Across the Arcata flatlands from Cypress Grove — and across one particular ideological divide — stands the Environmental Information Protection Center. We popped in there because we got word that things were happening around one of the venerable Humboldt County environmental group’s current signature issues.

Late last week, the group put out an action alert about Caltrans’ Richardson Grove Improvement Project, which aims to smoothen the curves between the tall trees to the south of us, near the Humboldt/Mendocino border. EPIC has filed a couple of lawsuits against the project on a wide variety of grounds, and so far has come up short. A federal judge and a Humboldt County Superior Court judge have both ruled mostly in Caltrans’ favor. EPIC continues to fight on.

At the moment, EPIC is looking to challenge one condition that the federal court placed on Caltrans — a revamp of the “environmental assessment” that the agency originally filed in connection with the project. Comments on Caltrans’ supplement to their original Richardson Grove environmental assessment are due on Oct. 21, and EPIC is looking for people to chime in.


Gary Graham Hughes (above), the executive director of EPIC, was happy to receive the Outpost as it popped in on him without notice this morning. As Hughes sees it, Caltrans is not complying with the terms of the federal court order by publishing a “supplement” to its Richardson Grove environmental assessment. Rather, he said, the agency should be doing a larger rewrite of the original assessment.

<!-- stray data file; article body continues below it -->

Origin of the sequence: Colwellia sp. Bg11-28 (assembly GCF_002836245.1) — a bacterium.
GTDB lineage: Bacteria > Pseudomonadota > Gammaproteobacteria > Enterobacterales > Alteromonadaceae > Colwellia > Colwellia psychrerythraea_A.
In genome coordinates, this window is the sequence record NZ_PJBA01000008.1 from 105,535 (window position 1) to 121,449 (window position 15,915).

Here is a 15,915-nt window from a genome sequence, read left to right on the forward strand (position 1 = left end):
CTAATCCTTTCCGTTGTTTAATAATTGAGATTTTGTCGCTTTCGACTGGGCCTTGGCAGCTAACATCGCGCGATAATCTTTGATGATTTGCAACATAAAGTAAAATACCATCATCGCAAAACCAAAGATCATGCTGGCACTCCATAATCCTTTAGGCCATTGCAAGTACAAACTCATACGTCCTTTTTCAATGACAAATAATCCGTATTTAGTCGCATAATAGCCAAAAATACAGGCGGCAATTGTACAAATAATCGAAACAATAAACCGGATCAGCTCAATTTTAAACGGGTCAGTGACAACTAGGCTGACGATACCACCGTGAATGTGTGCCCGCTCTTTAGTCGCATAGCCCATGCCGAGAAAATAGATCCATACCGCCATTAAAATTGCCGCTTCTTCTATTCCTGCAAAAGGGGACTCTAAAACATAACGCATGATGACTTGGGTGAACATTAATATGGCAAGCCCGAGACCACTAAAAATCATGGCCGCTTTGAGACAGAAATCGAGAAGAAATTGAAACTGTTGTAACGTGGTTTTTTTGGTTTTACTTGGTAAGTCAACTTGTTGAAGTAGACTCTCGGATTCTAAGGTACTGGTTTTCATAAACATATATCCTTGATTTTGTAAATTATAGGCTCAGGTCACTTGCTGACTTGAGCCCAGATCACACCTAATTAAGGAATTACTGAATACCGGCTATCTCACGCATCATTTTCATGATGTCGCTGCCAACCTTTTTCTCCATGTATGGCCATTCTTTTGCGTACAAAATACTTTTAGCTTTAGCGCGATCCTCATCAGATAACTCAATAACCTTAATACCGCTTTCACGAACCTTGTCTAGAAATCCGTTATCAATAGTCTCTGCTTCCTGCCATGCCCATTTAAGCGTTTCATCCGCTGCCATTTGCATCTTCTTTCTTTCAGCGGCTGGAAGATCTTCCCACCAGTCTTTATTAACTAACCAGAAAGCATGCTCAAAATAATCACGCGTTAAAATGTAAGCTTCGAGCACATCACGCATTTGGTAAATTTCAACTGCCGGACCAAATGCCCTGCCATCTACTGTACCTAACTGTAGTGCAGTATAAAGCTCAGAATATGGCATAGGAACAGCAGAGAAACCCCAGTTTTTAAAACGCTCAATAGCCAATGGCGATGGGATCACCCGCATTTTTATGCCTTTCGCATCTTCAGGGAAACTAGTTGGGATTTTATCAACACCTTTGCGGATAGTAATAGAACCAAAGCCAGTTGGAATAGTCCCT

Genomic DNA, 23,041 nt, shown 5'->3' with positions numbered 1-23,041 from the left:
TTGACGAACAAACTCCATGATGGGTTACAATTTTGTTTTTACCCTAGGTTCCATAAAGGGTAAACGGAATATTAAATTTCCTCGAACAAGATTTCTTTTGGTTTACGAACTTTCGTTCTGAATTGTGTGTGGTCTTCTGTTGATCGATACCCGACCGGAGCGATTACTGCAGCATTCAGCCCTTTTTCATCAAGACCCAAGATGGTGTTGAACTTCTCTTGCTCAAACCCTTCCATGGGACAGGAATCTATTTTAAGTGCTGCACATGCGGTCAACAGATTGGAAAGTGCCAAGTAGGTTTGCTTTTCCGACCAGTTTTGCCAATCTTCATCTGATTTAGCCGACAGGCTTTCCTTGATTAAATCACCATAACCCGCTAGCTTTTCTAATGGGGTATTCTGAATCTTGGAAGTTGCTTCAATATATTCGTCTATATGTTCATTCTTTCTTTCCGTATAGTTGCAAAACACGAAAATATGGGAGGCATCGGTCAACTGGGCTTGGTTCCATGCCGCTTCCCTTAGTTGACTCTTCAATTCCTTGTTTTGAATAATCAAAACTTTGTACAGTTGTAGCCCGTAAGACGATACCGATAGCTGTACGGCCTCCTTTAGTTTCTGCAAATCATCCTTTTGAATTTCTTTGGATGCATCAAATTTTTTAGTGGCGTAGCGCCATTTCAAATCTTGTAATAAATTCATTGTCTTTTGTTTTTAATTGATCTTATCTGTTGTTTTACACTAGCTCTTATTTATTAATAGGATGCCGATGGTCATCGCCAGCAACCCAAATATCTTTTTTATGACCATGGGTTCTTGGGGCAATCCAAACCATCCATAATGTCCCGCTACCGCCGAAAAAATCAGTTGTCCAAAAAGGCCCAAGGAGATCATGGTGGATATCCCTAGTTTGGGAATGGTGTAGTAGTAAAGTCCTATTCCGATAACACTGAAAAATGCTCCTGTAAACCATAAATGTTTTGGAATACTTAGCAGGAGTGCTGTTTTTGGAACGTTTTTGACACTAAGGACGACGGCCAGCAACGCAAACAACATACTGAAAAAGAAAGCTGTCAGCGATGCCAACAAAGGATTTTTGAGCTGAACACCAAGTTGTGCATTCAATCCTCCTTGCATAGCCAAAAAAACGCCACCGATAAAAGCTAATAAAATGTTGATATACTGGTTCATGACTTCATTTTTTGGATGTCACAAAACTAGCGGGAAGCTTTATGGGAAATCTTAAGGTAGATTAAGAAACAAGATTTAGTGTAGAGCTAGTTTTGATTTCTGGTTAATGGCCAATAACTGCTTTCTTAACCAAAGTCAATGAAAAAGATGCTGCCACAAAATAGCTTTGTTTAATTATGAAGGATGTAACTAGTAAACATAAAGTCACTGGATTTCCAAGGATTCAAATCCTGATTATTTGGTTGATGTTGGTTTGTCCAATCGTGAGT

So Caltrans is supplementing the assessment but not rewriting it. Is it a distinction without much difference? Hughes thinks not. “They’re basically setting things up for an ongoing stalemate, which doesn’t do anyone any good,” he said.

Perhaps. But EPIC is running out of cards to play. The federal court disagreed with EPIC’s contention that Caltrans needed to perform a full environmental impact statement on the Richardson Grove Improvement, rather than the far more lightweight environmental assessment. The group has filed an appeal with a state appellate court in an attempt to overturn their loss in Humboldt County Superior Court.

Though EPIC continues to work on timber issues — as well as water, weed, wildfire and a host of other things — of late, its big fights have been with Caltrans. Courtroom wins have been hard to come by. In addition to Caltrans’ mixed (but largely favorable) result over the Richardson Grove issue, the agency has so far steamrolled EPIC on the Willits Bypass. EPIC has another suit against Caltrans over improvements to Highway 199, along the Smith River, which are, like Richardson Grove, aimed at making it possible for industry-standard trucks to safely access Humboldt County. No one is looking at the impacts of what all of these projects, taken together, are looking to accomplish.

“Caltrans still isn’t being forthcoming with the community about cumulative impacts,” Hughes said.

In any case: Take a moment to read EPIC’s Richardson Grove action alert. It contains information about how to make your voice heard to Caltrans, if you are so inclined.